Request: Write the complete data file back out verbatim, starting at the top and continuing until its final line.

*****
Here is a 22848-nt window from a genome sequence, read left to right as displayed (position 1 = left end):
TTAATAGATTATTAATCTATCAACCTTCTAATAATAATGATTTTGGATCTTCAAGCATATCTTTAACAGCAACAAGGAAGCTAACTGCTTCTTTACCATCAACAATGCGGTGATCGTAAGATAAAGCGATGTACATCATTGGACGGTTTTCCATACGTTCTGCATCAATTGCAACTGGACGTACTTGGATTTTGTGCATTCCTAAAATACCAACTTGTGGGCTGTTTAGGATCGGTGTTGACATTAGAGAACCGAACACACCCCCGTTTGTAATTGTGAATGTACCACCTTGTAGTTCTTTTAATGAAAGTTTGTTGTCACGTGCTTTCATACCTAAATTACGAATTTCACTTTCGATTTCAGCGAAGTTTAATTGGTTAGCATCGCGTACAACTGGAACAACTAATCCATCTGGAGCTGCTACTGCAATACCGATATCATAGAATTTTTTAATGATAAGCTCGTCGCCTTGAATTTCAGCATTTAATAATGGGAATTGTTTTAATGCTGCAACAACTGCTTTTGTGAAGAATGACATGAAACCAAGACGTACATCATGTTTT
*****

Here is a 22848-nt window from a genome sequence, read left to right as displayed (position 1 = left end):
TTAATAGATTATTAATCTATCAACCTTCTAATAATAATGATTTTGGATCTTCAAGCATATCTTTAACAGCAACAAGGAAGCTAACTGCTTCTTTACCATCAACAATGCGGTGATCGTAAGATAAAGCGATGTACATCATTGGACGGTTTTCCATACGTTCTGCATCAATTGCAACTGGACGTACTTGGATTTTGTGCATTCCTAAAATACCAACTTGTGGGCTGTTTAGGATCGGTGTTGACATTAGAGAACCGAACACACCCCCGTTTGTAATTGTGAATGTACCACCTTGTAGTTCTTTTAATGAAAGTTTGTTGTCACGTGCTTTCATACCTAAATTACGAATTTCACTTTCGATTTCAGCGAAGTTTAATTGGTTAGCATCGCGTACAACTGGAACAACTAATCCATCTGGAGCTGCTACTGCAATACCGATATCATAGAATTTTTTAATGATAAGCTCGTCGCCTTGAATTTCAGCATTTAATAATGGGAATTGTTTTAATGCTGCAACAACTGCTTTTGTGAAGAATGACATGAAACCAAGACGTACATCATGTTTT